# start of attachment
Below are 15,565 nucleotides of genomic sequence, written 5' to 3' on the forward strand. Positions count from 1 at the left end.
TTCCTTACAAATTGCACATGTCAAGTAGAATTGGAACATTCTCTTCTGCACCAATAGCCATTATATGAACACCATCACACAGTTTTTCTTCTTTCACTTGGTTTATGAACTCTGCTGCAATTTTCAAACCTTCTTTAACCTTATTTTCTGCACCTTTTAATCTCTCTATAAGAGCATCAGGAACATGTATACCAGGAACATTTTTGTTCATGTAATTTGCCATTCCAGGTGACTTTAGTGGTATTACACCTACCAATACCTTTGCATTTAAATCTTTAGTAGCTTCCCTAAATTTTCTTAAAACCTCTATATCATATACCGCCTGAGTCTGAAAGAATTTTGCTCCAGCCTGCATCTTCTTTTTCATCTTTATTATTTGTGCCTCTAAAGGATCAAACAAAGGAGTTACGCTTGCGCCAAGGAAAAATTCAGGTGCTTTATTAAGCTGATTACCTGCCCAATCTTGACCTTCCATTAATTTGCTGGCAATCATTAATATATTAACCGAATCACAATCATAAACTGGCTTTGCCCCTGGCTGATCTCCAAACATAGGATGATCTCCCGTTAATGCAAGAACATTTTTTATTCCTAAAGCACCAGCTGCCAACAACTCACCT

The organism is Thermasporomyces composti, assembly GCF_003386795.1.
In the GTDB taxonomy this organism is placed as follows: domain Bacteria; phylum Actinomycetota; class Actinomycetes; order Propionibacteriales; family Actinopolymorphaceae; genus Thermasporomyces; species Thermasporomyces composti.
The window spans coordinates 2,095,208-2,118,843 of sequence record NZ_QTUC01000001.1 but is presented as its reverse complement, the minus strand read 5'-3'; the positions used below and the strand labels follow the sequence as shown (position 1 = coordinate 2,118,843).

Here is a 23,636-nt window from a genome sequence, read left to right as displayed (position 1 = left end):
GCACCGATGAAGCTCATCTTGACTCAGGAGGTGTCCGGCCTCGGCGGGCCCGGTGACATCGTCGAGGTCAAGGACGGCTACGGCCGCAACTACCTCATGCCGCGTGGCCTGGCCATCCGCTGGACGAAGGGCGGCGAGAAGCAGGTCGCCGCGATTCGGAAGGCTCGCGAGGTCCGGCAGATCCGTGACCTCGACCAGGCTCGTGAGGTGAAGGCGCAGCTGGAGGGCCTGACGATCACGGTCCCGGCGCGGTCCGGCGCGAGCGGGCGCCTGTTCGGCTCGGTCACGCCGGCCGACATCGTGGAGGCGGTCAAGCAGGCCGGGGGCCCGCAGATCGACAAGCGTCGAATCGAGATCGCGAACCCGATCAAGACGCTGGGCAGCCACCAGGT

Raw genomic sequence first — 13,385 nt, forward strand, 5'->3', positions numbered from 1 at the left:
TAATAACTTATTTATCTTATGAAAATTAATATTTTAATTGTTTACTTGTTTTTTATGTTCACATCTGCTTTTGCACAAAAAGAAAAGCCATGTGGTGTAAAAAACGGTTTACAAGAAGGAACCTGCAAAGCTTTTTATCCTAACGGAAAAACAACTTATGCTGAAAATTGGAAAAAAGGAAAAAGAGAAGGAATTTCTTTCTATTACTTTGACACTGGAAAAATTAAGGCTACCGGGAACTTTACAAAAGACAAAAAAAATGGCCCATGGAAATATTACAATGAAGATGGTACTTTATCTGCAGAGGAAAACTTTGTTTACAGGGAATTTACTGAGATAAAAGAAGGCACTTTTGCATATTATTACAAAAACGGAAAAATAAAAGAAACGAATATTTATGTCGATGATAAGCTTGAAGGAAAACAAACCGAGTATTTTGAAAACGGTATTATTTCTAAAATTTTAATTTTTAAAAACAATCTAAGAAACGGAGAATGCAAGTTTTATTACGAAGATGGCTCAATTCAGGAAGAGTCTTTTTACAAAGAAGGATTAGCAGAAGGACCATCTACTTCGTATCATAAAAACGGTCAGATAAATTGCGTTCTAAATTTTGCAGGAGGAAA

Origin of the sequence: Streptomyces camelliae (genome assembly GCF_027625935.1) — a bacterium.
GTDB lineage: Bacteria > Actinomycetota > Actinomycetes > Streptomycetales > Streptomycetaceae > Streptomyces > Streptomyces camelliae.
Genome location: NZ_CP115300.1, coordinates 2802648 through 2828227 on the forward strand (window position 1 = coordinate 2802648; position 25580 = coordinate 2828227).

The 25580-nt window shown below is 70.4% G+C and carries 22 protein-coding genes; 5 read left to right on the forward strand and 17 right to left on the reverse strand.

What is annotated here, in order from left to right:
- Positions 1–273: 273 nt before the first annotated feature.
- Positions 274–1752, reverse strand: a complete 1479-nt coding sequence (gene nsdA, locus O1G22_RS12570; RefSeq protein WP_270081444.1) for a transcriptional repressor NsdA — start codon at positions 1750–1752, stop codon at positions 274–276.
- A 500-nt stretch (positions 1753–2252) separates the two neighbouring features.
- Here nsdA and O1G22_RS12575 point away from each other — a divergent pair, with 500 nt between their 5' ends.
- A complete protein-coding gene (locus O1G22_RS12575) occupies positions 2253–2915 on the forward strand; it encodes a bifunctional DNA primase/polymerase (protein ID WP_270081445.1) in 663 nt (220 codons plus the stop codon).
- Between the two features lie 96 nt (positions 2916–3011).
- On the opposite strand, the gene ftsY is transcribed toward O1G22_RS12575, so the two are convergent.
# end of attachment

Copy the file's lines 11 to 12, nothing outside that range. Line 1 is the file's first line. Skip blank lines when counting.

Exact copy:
GTDB lineage: Bacteria > Actinomycetota > Actinomycetes > Streptomycetales > Streptomycetaceae > Streptomyces > Streptomyces camelliae.
Genome location: NZ_CP115300.1, coordinates 2802648 through 2828227 on the forward strand (window position 1 = coordinate 2802648; position 25580 = coordinate 2828227).